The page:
This all turns a dreaded, time-sucking monthly chore into a less-than-a-minute task.

Here's an explainer video highlighting the intuitive way reconciling works in Xero:

Integrations for all occasions

Both Xero and QuickBooks offer third-party app integrations to expand functionality. Xero integrates with more than 300 third-party business apps, while QuickBooks integrates with about 60 while integrating with its own products for services such as payments and payroll.

Our underdog, Xero, boasts some handy integrations from innovative third-party developers like Constant Contact, connecting you to valuable (marketable!) customer data, Google Docs for generating and sharing reports in Google Sheets, and Square, bringing the trusted online selling platform directly into your accounting platform.

QuickBooks Online takes on a somewhat different approach to third-party integration. Intuit offers a smattering of a la carte apps, including eCC Cloud and Method CRM. Intuit sells third-party apps through its online store.

Unlimited Access vs. Single User Access

One of the major differences between Xero and QuickBooks is the way each handles and charges multiple users and employees.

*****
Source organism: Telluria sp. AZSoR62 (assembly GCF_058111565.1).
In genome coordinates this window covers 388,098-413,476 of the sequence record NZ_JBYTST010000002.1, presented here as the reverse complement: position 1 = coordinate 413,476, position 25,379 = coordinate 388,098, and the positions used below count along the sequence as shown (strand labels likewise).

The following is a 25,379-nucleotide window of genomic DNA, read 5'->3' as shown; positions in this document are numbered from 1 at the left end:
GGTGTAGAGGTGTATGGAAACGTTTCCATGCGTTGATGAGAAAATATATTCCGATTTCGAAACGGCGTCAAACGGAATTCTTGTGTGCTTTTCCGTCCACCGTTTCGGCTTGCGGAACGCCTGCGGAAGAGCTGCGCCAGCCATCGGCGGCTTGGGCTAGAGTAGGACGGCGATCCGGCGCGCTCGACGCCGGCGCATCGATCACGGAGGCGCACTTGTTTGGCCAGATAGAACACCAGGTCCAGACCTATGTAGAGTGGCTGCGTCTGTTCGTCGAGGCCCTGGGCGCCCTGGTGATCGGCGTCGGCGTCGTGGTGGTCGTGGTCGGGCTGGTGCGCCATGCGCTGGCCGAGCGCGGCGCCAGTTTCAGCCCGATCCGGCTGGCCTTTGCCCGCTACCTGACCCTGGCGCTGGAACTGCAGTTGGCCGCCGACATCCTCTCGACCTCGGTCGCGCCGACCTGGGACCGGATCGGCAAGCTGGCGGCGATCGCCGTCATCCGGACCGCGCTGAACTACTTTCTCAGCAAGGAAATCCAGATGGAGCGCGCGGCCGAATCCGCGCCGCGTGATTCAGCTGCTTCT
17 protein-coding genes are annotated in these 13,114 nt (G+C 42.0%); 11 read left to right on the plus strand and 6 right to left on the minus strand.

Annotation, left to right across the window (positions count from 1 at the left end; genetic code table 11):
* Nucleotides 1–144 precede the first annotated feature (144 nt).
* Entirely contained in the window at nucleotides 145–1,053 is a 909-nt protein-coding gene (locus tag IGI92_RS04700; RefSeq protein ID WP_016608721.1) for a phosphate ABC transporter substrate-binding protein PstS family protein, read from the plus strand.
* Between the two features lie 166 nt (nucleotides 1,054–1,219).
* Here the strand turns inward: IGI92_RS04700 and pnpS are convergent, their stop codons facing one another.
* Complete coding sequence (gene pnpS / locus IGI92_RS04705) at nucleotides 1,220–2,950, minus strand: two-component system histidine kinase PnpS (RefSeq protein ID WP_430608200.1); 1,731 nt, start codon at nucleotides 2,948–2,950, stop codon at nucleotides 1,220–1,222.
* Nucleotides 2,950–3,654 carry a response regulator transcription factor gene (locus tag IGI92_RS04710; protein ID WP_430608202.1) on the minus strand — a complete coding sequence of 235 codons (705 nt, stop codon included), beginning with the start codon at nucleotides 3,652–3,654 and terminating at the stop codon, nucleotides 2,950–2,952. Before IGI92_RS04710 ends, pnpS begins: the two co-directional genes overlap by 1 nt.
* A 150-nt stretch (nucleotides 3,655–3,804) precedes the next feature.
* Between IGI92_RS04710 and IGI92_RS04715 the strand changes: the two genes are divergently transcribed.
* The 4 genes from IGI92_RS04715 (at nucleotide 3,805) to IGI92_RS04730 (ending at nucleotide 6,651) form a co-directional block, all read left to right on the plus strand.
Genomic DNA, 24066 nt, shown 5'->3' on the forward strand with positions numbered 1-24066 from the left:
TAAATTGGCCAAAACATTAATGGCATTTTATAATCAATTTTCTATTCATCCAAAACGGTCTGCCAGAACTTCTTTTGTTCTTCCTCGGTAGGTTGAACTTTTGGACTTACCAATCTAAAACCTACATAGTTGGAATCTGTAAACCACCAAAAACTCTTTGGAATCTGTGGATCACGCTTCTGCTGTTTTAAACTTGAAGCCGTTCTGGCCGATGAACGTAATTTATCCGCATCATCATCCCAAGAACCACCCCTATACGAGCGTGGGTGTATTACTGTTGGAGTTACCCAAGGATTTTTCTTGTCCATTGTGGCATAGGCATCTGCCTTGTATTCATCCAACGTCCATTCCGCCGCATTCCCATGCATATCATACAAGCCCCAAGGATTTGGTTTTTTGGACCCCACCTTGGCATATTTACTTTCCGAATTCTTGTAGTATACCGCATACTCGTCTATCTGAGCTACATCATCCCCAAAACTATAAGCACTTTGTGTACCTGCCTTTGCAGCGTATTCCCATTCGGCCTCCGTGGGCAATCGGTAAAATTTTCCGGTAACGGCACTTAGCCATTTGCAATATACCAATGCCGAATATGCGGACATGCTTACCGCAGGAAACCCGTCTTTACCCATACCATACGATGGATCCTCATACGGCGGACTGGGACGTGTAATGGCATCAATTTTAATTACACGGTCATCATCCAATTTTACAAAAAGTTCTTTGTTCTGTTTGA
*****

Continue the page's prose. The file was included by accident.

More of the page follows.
You're likely using accounting software to simply keep tabs on your banking transactions. But there are of course times when you want other employees and need a professional opinion, meaning you need to allow an authorized accounting professional to work within Xero or view your accounting dashboard. For those times, Xero has a clear advantage over QuickBooks Online.

Quite simply, Xero allows unlimited access for your employees and trusted advisors (including accounting professionals). Xero's basic package ($9 per month) is ideal for freelancers and independent contractors. If you want to include payroll, you'll want to look at Xero's standard package, which is $30 per month to pay five employees. Xero also allows you to authorize your accounting professional to have direct access to your Xero dashboard on their tablet or laptop, and simply message or call her or him when you need advice.

In contrast, QuickBooks Online's basic version (known as "Simple Start') allows only one user for $12.95 per month. To get access for three users you'll need to spend $24.95 per month. For five users, you'll need to spend $39.95 per month and more as you grow and need to pay more employees over the limit specified in your contract.